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It is possible to live well, and work well, with dementia – but both employers and employees need to acknowledge the issue, and approach it in the right way, for that to happen.

Employers can address this by taking the following steps:

Top tips for employers. 
1) Foster an open and supportive working culture 
So that should an employee experience problems with memory, thinking or communication, they are likely to both tell you and seek medical advice.  Dementia shouldn’t be taboo; encourage conversation about it so that myths and stigma can be dispelled.  Send a clear message that anyone with a problem related to dementia will be shown compassion, not the door.
2) Look at dementia as you would at disabilities generally
Dementia fits the definition of disability in the Equality Act 2010. As such employees living with it, and those who are caring for someone with dementia, enjoy the Act’s protection. In addition much of what has been learned over the years from supporting employees with other forms of disability can be applied to dementia – not least looking first at what they can do, rather than what they can’t.
3) Encourage healthy working lifestyles
Many of the risk factors associated with dementia are related to lifestyle.  These include; lack of exercise, type 2 diabetes, smoking, alcohol misuse, high blood pressure and obesity.   Look at what you, as an employer, can do to support your employees to adopt and enjoy lifestyles that minimise the risk.
4) Be a ‘carer friendly’ employer
Employees who are caring for someone who is living with dementia will need, and are entitled to, flexibility and support - and an appreciation, by you, that the demands on them will increase as the dementia progresses.
5) Don’t see problems – find opportunities
Employees with early stage dementia don’t suddenly lose all their skills and abilities– by being dementia aware you can prolong the value they add to your organisation.   Demonstrating compassion towards employees affected by dementia will boost morale and help you recruit the best people.  Some adjustments for dementia can benefit all staff – such as improving how you communicate with each other.  And, with the spending power of households affected by dementia forecast to reach £22.7 billion by 2030*, dementia aware companies stand to gain in the marketplace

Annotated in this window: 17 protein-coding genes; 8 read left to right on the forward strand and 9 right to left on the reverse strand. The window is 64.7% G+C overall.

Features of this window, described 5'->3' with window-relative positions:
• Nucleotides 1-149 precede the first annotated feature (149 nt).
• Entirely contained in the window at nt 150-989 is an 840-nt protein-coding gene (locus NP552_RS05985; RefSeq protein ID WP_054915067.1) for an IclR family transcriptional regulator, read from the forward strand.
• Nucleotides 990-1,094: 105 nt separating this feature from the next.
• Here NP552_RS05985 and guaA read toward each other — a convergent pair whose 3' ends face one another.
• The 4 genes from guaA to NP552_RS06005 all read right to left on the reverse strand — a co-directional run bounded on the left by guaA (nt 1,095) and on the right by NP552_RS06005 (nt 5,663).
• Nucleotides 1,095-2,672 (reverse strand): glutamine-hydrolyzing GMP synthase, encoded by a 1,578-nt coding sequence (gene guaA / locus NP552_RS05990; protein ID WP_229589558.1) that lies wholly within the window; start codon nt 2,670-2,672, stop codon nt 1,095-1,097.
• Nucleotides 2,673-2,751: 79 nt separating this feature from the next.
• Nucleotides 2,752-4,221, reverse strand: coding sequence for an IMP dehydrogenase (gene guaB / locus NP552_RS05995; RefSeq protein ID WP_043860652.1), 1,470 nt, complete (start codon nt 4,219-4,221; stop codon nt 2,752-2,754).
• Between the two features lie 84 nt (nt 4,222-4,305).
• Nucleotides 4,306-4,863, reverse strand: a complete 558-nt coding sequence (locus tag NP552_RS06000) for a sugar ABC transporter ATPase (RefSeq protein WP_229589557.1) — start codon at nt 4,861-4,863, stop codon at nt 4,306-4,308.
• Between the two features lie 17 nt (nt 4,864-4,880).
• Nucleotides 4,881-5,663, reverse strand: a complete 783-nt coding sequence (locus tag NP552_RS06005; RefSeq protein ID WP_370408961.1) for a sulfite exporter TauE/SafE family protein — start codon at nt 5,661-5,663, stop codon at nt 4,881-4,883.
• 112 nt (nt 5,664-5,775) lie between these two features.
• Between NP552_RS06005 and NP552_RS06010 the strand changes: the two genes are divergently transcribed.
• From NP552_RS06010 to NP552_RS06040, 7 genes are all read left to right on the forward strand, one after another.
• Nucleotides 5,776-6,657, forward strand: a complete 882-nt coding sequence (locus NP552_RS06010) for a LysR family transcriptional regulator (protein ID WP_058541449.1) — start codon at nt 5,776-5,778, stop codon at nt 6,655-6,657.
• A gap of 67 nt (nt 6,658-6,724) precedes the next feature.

1) Foster an open and supportive working culture 

So that should an employee experience problems with memory, thinking or communication, they are likely to both tell you and seek medical advice.  Dementia shouldn’t be taboo; encourage conversation about it so that myths and stigma can be dispelled.  Send a clear message that anyone with a problem related to dementia will be shown compassion, not the door.

2) Look at dementia as you would at disabilities generally.

Dementia fits the definition of disability in the Equality Act 2010. As such employees living with it, and those who are caring for someone with dementia, enjoy the Act’s protection. In addition much of what has been learned over the years from supporting employees with other forms of disability can be applied to dementia – not least looking first at what they can do, rather than what they can’t.

3) Encourage healthy working lifestyles

Many of the risk factors associated with dementia are related to lifestyle. These include; lack of exercise, type 2 diabetes, smoking, alcohol misuse, high blood pressure and obesity.   Look at what you, as an employer, can do to support your employees to adopt and enjoy lifestyles that minimise the risk.

4) Be a ‘carer friendly’ employer

Employees who are caring for someone who is living with dementia will need, and are entitled to, flexibility and support - and an appreciation, by you, that the demands on them will increase as the dementia progresses.

5) Don’t see problems – find opportunities

Employees with early stage dementia don’t suddenly lose all their skills and abilities– by being dementia aware you can prolong the value they add to your organisation.   Demonstrating compassion towards employees affected by dementia will boost morale and help you recruit the best people.  Some adjustments for dementia can benefit all staff – such as improving how you communicate with each other.  And, with the spending power of households affected by dementia forecast to reach £22.7 billion by 2030*, dementia aware companies stand to gain in the marketplace.

Read an overview of the Dementia Awareness Training for Workplaces that we offer. 

For more information: If you think dementia awareness training would benefit your place of work contact us on ESDTeam@agescotland.org.uk or call 0333 32 32 400

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